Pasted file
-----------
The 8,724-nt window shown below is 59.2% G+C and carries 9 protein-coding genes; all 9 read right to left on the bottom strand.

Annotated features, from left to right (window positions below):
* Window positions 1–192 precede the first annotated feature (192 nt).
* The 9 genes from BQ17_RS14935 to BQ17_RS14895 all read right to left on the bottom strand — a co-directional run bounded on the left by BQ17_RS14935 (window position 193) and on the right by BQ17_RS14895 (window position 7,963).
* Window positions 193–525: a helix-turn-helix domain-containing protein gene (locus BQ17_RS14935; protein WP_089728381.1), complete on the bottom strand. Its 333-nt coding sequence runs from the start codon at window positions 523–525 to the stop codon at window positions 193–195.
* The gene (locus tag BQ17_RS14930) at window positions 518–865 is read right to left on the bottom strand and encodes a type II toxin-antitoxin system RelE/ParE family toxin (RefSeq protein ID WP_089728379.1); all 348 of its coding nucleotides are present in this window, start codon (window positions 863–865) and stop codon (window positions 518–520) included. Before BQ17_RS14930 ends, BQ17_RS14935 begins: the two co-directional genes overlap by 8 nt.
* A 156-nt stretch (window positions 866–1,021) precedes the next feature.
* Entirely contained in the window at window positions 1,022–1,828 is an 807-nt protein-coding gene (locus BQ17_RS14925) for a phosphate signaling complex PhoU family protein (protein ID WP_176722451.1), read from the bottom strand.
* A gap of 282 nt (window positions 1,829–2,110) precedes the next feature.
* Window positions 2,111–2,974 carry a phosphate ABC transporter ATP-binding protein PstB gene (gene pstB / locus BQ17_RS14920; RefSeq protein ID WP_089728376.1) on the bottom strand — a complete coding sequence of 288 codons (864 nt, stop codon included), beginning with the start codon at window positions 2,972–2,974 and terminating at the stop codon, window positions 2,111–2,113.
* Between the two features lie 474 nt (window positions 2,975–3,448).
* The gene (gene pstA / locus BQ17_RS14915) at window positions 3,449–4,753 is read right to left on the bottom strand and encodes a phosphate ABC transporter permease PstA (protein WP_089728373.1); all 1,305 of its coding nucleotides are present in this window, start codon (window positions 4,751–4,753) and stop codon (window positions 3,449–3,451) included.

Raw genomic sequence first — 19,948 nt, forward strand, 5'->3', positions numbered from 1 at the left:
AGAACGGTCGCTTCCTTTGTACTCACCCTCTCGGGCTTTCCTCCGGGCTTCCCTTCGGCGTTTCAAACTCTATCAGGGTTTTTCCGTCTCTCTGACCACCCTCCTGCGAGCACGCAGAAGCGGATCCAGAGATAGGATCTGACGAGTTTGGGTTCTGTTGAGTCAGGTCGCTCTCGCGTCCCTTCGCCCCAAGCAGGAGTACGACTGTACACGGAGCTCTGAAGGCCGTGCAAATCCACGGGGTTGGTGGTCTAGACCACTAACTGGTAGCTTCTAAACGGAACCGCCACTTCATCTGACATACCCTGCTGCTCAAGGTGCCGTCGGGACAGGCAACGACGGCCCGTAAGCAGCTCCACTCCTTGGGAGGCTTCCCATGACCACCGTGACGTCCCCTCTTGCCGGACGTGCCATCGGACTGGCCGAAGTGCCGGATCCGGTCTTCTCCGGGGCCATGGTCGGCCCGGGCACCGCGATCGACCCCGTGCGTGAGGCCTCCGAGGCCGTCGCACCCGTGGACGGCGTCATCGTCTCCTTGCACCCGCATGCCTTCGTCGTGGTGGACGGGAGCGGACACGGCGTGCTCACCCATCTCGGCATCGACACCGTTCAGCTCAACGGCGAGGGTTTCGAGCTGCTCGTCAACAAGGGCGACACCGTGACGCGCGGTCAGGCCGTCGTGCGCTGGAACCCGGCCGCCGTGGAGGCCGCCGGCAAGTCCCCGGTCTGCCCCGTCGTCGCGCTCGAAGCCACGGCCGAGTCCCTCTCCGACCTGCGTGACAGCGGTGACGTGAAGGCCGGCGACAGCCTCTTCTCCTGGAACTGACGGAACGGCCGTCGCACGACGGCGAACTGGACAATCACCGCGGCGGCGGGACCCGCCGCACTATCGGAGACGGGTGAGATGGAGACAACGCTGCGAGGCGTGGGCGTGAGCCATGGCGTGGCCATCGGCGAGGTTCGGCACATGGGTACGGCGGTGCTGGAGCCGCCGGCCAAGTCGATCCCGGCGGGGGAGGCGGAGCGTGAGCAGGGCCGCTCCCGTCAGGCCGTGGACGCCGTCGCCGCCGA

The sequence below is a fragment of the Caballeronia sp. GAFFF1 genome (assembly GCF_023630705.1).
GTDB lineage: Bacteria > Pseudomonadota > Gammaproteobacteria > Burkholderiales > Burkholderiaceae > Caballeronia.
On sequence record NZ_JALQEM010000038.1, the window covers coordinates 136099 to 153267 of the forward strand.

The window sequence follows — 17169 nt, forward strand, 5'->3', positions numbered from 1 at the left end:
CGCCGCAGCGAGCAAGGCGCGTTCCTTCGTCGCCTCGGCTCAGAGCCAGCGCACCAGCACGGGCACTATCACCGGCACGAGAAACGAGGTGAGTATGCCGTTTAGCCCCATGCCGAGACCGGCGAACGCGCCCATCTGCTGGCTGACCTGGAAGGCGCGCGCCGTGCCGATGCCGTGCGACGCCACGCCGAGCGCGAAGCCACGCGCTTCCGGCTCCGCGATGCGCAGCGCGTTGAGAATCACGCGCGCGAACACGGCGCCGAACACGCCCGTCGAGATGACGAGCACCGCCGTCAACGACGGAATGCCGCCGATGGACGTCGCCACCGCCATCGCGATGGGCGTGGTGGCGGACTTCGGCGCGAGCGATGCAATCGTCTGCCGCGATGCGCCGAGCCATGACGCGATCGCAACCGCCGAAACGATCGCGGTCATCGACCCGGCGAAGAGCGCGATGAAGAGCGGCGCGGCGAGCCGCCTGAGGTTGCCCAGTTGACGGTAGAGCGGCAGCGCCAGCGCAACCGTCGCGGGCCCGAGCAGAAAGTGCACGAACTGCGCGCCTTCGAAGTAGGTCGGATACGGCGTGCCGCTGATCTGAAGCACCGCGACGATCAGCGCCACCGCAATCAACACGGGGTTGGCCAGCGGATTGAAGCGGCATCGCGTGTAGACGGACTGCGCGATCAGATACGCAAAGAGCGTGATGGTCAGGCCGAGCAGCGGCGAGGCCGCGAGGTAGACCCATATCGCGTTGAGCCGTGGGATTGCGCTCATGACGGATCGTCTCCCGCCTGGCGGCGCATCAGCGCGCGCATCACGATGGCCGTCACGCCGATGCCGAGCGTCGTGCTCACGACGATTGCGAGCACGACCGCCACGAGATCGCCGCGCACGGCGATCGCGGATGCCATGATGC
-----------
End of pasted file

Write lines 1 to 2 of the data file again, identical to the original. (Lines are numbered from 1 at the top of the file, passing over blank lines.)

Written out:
The 8,724-nt window shown below is 59.2% G+C and carries 9 protein-coding genes; all 9 read right to left on the bottom strand.

Annotated features, from left to right (window positions below):